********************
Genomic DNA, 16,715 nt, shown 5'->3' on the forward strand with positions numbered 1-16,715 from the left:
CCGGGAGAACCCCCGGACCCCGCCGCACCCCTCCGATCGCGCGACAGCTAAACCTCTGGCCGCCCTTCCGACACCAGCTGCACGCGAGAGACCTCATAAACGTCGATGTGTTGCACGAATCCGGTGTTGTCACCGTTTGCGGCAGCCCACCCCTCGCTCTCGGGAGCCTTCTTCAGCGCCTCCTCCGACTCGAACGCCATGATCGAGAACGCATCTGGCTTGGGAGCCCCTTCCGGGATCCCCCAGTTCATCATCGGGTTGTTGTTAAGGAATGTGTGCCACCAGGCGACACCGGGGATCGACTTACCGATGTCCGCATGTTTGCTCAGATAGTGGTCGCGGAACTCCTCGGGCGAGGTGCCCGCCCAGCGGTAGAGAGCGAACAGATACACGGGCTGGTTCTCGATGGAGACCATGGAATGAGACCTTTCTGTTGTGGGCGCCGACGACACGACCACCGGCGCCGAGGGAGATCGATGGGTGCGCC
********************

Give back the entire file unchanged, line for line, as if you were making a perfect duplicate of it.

Genomic DNA, 16,715 nt, shown 5'->3' on the forward strand with positions numbered 1-16,715 from the left:
CCGGGAGAACCCCCGGACCCCGCCGCACCCCTCCGATCGCGCGACAGCTAAACCTCTGGCCGCCCTTCCGACACCAGCTGCACGCGAGAGACCTCATAAACGTCGATGTGTTGCACGAATCCGGTGTTGTCACCGTTTGCGGCAGCCCACCCCTCGCTCTCGGGAGCCTTCTTCAGCGCCTCCTCCGACTCGAACGCCATGATCGAGAACGCATCTGGCTTGGGAGCCCCTTCCGGGATCCCCCAGTTCATCATCGGGTTGTTGTTAAGGAATGTGTGCCACCAGGCGACACCGGGGATCGACTTACCGATGTCCGCATGTTTGCTCAGATAGTGGTCGCGGAACTCCTCGGGCGAGGTGCCCGCCCAGCGGTAGAGAGCGAACAGATACACGGGCTGGTTCTCGATGGAGACCATGGAATGAGACCTTTCTGTTGTGGGCGCCGACGACACGACCACCGGCGCCGAGGGAGATCGATGGGTGCGCC